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Green Buildings

Green Buildings pumping CO2 v4



  • Electricity and heat from fossil fuels cover the planet with a warming blanket
  • Some people are dangerously cold in cold snaps and dangerously hot in heatwaves
  • Precious heat leaks out of our buildings
  • Many people cannot afford to be warm
  • Few people can afford the cost of stopping these leaks
  • The Government holds most of the levers to get UK carbon emissions down
  • Haringey can only reduce carbon from its own buildings, encourage other building owners to it – and lobby the Government

Haringey Council’s proposed activities are in the ‘pink stripes’ below.

Few of our Buildings are Green

The electricity and heat we use in our buildings give rise to the carbon emissions that warm the planet and cause damaging weather patterns. Greening buildings is mainly about keeping in the heat we are paying for and using heat and electricity from low carbon sources – such as wind and sun.  Sounds simple but it is an enormous challenge to tackle electricity and heat to get to net zero.

The obstacles to making these change quickly include high upfront costs, lack of tradespeople, lack of understanding and lack of enabling policies and regulations.

The opportunities include many more local jobs, warmer homes and lower energy bills. In the UK the Committee on Climate Change advised the Government in June 2020 that action on buildings  “can play a key role in supporting the economic recovery and creating jobs and training opportunities across the UK.”

The opportunities for Councils in England are restrained by UK Government legislation. The control that Haringey Council does have is over the buildings that it owns and uses – eg Homes for Haringey estate and council offices, schools, leisure centres etc. The Haringey draft Climate Change Action Plan (CCAP) says that the electricity demand and heating requirements from borough’s homes make up 50% of the borough’s total carbon emissions. But Haringey Council has no control over emissions from private homes, private rental properties, private businesses and public sector buildings. It can only try to influence the owners to decarbonise their buildings and has little ability to influence UKPN to deliver zero carbon electricity into the Borough.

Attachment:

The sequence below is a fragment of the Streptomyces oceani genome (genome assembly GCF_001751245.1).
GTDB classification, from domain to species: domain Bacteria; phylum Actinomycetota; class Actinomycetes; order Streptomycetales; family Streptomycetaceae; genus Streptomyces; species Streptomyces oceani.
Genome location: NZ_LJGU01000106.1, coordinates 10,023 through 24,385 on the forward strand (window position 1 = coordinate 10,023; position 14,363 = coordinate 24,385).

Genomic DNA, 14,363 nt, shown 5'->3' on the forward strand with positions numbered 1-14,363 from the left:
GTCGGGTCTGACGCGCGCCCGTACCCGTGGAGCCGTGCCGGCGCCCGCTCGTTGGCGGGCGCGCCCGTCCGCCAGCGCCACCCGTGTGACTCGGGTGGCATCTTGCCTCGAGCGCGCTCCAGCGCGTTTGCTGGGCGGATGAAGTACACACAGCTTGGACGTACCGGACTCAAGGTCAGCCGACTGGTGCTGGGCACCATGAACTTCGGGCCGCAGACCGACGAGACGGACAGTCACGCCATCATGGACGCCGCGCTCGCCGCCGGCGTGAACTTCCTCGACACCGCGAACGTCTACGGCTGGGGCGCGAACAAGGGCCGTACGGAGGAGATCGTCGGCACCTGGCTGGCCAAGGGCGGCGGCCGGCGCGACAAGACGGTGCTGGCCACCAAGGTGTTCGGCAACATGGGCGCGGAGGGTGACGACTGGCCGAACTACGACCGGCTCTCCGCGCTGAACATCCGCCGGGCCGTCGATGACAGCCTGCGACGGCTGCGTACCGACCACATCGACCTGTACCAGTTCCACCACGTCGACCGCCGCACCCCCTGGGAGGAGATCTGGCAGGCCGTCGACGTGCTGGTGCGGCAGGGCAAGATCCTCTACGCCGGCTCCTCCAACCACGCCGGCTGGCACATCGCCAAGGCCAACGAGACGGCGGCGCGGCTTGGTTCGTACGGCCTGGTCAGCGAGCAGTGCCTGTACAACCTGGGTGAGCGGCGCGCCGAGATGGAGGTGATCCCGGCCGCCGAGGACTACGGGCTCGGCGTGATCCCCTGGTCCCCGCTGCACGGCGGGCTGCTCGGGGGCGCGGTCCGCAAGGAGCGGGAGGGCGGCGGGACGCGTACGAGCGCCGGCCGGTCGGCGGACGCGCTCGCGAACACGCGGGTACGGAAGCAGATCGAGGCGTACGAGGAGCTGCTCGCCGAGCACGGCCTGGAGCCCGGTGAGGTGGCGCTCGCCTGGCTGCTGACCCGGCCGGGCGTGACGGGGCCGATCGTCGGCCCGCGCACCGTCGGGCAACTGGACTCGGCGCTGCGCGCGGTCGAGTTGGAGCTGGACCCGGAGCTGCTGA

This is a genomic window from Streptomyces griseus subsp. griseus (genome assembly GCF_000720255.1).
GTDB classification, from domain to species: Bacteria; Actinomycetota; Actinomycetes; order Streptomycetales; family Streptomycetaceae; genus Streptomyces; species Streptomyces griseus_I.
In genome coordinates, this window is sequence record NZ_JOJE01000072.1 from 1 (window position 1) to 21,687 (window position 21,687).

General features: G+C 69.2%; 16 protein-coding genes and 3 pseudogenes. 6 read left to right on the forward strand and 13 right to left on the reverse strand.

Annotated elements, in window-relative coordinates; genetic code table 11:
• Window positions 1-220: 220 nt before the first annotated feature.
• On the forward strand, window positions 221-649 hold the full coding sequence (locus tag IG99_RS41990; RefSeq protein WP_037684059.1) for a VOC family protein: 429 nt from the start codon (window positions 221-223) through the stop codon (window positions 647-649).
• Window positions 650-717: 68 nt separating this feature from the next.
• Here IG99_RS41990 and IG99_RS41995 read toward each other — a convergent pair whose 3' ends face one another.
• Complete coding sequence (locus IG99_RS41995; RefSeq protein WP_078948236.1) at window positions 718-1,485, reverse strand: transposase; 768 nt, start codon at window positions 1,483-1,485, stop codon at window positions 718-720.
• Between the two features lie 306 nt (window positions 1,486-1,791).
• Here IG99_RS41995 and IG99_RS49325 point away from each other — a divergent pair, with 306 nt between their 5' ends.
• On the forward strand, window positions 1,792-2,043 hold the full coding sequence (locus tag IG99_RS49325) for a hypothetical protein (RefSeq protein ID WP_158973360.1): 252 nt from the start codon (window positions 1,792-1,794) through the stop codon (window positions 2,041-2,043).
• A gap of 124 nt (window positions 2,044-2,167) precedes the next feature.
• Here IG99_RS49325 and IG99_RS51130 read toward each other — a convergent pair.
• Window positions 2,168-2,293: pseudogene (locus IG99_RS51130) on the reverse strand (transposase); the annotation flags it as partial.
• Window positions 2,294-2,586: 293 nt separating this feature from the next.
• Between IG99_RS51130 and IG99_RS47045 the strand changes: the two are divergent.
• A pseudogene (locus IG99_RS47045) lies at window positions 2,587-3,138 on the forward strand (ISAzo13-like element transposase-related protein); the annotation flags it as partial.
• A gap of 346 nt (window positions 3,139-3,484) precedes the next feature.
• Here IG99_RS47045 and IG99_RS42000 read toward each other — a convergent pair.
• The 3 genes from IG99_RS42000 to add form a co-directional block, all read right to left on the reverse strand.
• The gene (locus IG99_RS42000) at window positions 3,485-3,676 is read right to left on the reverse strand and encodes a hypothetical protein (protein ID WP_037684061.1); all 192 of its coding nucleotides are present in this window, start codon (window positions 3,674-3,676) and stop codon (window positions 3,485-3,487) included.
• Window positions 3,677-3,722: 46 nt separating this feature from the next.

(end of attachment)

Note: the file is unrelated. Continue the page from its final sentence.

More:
The Haringey cabinet member responsible for Building Regulations, Decent Homes, Homes for Haringey, Partnerships with social landlords, Private Rented Sector, Landlord Licensing and enforcement, Local Plan, Planning policy, framework and enforcement, S106 and Community Infrastructure Levy is Cllr John Bevan at

The Haringey cabinet member responsible for  Council House Building Programme, Housing Strategy and Development, Estate renewal is Cllr Ruth Gordon at .

The Fuel Poverty Officer is at 020 8489 1000

The first challenge to decarbonise all of these is to have many more skilled tradespeople in Haringey to deliver the improvements, and training for local unemployed people to become qualified. See the Green Jobs page. The next is to increase the clean electricity available across Haringey. See the Electricity and Heat page.

Haringey’s path to zero carbon

Work has been underway since 2012 in Haringey on plans to reduce carbon emissions from the Borough and this page covers the promises and opportunities for decarbonising its buildings. The tables of actions to do with Green Buildings from Haringey’s Draft Climate Change Action Plan are extracted in the pink stripes below with comments from the  Haringey Climate Forum (HCF) in an extra ‘notes’ column.

Haringey has a ‘Common Place’ consultation (click here) giving the opportunity to give feedback on the main points in the Plan until 4th January 2021, and Haringey Climate Forum will use this page to note progress and issues on decarbonising its buildings from now.

If you have any queries, comments or updates please contact HCF at and we will pass them on to the Haringey Low Carbon Team.

Haringey’s proposed actions and progress – Green Buildings

Overarching comments from Haringey Climate Forum: 
1. the 2020 and 2021 target deadlines, stated against many actions, need to be visible and specific. Continual evidence from ongoing interim monitoring is essential to demonstrate how progress and spend is reviewed, and adjusted where required, ahead of the end date, to ensure that targets can genuinely be met.
2. The principles that LETI has developed in the Climate Change Design Guide are referred to in the HCF comments, particularly that energy is planned and tracked in terms of Energy Use Intensity (EUI) and the importance of ‘be seen’, post construction.

CCC Future of heating